LATEST: Where in France the petrol shortage is biting

The fuel crisis in France shows no sign of easing on Wednesday with most of the country now affected by shortages. Here's a look around the country at what's going on.

LATEST: Where in France the petrol shortage is biting
Photo: Essence

When the blockades and strikes at refineries and depots began to take hold on Friday, there were only 300 petrol stations throughout the country that reported shortages.

But by Wednesday that number had jumped to 4,026, according to Pierre Auclair, the co-founder of the app “Essence” (petrol). The maps from his app have been widely used to show where in France the shortages are worse (see below).

“It’s very complicated in the west, and it’s worsening in the Paris region and all of the Rhône valley down to the Mediterranean,” said Auclair.

Petrol rationing has been imposed across much of northern France and many motorists were crossing the border to fill up in Belgium.

See an interactive version of the map above here, via Le Figaro newspaper.

Local authority chiefs in the Var département of southern France also imposed a €20 limit on the amount of fuel customers could buy from petrol stations.

The limit was set at €15 for diesel.

For heavy duty vehicles, the limit has been set at €100 of diesel. Meanwhile the distribution of fuel in portable containers, including jerrycans and tanks, is forbidden.

Other départements around France have imposed limits on the amount of fuel drivers can purchase.

In L’Ille-et-Vilaine, Eure-et-Loire, Côtes d’Armor, Loiret, Finistere, Orne and Loire-Atlantique have all imposed caps of 20 litres on most vehicles.

The practice of filling jerrycans with petrol is also banned in these départements.

In the Vendée there has been a maximum spend imposed on petrol of €30 and €20 for diesel. American Adrienne Mowery says the situation is “pretty bad” in Nantes, north western France. 

“I haven't been too affected personally as I only drive a few days a week and was lucky to fill up last week, but others are not so fortunate. When there is a station open, the lines are crazy.”
She added that there were “silver linings” as a result of the shortage, as there was no traffic during rush hour on the city's ring road “for the first time ever”. 
Another expat, Jeff Fountain, said all stations were closed in the Vaucluse and Bouche du Rhone area. 
“They open in the morning but everyone is still in a panic and rushes to fill up and they are dry again before noon,” he said.

Seven service stations in Var have also been reserved for emergency and law enforcement vehicles.

Those stations are the Total station on the A8 in in Brignoles, the Carrefour station in Draguignan, the Intermarché station in Ollioules, the Total station on the A57 in La Garde, the Total station in the Saint-Esprit area in Rians, the Total station on the Boulevard Jean Moulin in Sainte-Maxime and the Esso station on the Boulevard du General Brosset.

In the northern département of Pas-de-Calais they have also temporarily commandeered 11 service stations today for the refueling of priority vehicles.

This includes all vehicles related to public order, defense and security, transporting the wounded or sick, related to hospital practice, associated with emergency interventions for example road repairs, school buses and taxis.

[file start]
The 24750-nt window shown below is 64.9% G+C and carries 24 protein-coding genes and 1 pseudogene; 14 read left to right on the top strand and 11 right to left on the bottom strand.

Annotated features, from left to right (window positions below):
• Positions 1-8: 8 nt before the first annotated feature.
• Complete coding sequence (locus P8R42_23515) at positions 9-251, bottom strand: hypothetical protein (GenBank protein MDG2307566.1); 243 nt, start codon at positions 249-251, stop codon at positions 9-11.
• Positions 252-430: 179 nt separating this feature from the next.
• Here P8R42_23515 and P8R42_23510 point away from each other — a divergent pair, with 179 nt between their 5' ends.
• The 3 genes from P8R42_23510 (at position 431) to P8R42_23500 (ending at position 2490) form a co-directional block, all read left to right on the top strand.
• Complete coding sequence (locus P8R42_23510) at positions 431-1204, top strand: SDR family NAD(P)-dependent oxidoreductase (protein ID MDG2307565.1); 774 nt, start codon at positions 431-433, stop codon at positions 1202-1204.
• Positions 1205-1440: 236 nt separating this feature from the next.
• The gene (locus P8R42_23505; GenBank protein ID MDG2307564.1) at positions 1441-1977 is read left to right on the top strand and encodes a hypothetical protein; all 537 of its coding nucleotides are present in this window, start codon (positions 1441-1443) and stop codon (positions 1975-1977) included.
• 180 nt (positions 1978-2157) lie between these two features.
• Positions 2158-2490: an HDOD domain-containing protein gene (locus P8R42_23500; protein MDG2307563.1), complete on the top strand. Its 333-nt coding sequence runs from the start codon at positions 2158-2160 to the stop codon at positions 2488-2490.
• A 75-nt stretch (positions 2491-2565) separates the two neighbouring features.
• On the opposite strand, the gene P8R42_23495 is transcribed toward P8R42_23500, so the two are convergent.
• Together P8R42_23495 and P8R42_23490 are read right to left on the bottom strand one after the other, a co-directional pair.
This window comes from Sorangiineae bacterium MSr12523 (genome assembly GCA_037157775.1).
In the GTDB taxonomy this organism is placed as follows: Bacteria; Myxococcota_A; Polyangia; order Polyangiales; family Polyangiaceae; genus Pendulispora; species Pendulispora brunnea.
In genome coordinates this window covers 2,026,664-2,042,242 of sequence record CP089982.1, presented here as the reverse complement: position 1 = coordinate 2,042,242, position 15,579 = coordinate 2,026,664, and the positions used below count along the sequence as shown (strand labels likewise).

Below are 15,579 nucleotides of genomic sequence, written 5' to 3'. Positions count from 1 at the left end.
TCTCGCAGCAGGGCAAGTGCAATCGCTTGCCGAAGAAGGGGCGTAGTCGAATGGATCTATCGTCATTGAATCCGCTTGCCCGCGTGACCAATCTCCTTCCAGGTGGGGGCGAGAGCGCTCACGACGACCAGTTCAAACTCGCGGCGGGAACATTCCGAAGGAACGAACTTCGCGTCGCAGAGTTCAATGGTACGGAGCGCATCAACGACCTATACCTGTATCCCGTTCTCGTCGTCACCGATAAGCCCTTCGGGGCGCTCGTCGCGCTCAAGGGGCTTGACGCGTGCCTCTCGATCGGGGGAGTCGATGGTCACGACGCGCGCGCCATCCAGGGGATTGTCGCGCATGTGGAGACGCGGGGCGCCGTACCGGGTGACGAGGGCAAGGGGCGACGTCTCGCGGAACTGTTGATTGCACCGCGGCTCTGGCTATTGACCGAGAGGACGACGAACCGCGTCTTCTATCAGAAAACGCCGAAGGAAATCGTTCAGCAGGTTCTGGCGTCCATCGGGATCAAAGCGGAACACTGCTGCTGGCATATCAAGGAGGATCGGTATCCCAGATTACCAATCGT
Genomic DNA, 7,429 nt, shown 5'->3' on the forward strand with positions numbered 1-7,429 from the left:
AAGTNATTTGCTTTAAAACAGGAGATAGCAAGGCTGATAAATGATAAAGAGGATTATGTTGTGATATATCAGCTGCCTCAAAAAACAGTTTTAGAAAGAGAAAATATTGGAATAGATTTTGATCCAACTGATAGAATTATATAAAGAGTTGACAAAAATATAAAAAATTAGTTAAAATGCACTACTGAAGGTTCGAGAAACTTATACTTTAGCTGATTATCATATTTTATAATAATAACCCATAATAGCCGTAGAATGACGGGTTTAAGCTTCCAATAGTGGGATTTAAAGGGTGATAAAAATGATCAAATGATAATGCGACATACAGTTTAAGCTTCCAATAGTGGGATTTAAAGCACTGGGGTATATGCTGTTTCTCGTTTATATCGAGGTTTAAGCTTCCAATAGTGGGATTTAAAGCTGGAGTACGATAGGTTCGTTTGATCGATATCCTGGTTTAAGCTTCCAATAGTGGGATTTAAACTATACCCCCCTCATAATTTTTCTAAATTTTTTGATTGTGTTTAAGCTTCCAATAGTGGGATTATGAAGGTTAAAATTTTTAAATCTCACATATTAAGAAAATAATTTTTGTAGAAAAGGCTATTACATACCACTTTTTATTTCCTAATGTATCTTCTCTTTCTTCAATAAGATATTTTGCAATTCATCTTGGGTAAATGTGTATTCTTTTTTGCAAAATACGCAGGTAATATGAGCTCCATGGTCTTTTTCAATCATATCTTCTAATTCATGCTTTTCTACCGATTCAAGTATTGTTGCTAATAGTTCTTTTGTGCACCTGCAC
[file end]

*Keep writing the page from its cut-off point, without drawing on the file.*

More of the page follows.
On Saturday, it will be the turn of Nord département to reserve 11 service stations for the needs of emergency services.

Other areas like the centre and east of the country were spared the worst of the shortages.



Please send us in your own stories of the situation in your part of the country. Tell us how hard or indeed how easy it has been to get fuel.

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Drivers in France warned of steep hike in petrol prices

Motorists in France were warned on Monday that the price of petrol at the pump will rise steeply in the coming days and weeks. And there could be more bad news ahead.

Drivers in France warned of steep hike in petrol prices
Photo: AFP

Oil prices are expected to surge after the drone attacks on the Saudi oil instillations over the weekend.

The attack, which prompted the US president Donald Trump to warn that the US was “locked and loaded” and ready to respond, will push up the price of petrol at the pumps in France according to industry leaders.

The French Union of Petroleum Industries told AFP that the hike in oil prices will see petrol rise by 5 centimes a litre in the coming days and weeks.

“We can expect a quick rise of around 4 to 5 centimes,” said the union's leader Francis Duseux.

“Five centimes is a considerable rise, and that's without considering that it might rise even further, which is the most worrying thing for French people,” he said.

The drone attack has reportedly resulted in a 6 percent drop in global oil production.

Petroleum industry chiefs say France is at least safe from suffering a rupture in supplies given that by law it has to have three months worth of reserve fuel stocks.

“In the case that the supply of crude oil becomes a little more difficult, I don't think it would be a problem tenable French drivers to fill their tanks at service stations,” said Duseux.